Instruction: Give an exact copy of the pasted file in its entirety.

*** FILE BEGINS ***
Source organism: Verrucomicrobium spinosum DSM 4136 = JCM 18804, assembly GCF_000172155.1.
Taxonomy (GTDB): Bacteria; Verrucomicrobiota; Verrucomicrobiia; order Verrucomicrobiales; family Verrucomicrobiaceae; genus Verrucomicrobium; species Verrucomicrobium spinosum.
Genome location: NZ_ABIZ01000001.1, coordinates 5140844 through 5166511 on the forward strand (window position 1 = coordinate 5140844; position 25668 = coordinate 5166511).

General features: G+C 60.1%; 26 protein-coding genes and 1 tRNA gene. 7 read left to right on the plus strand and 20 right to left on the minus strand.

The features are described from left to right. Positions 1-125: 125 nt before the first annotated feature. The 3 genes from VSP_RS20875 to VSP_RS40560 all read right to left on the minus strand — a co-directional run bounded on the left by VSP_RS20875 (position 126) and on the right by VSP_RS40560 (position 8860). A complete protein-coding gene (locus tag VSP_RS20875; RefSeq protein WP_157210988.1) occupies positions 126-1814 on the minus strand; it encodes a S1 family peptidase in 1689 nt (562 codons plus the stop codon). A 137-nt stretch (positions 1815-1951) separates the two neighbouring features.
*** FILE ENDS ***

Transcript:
Source organism: Verrucomicrobium spinosum DSM 4136 = JCM 18804, assembly GCF_000172155.1.
Taxonomy (GTDB): Bacteria; Verrucomicrobiota; Verrucomicrobiia; order Verrucomicrobiales; family Verrucomicrobiaceae; genus Verrucomicrobium; species Verrucomicrobium spinosum.
Genome location: NZ_ABIZ01000001.1, coordinates 5140844 through 5166511 on the forward strand (window position 1 = coordinate 5140844; position 25668 = coordinate 5166511).

General features: G+C 60.1%; 26 protein-coding genes and 1 tRNA gene. 7 read left to right on the plus strand and 20 right to left on the minus strand.

The features are described from left to right. Positions 1-125: 125 nt before the first annotated feature. The 3 genes from VSP_RS20875 to VSP_RS40560 all read right to left on the minus strand — a co-directional run bounded on the left by VSP_RS20875 (position 126) and on the right by VSP_RS40560 (position 8860). A complete protein-coding gene (locus tag VSP_RS20875; RefSeq protein WP_157210988.1) occupies positions 126-1814 on the minus strand; it encodes a S1 family peptidase in 1689 nt (562 codons plus the stop codon). A 137-nt stretch (positions 1815-1951) separates the two neighbouring features.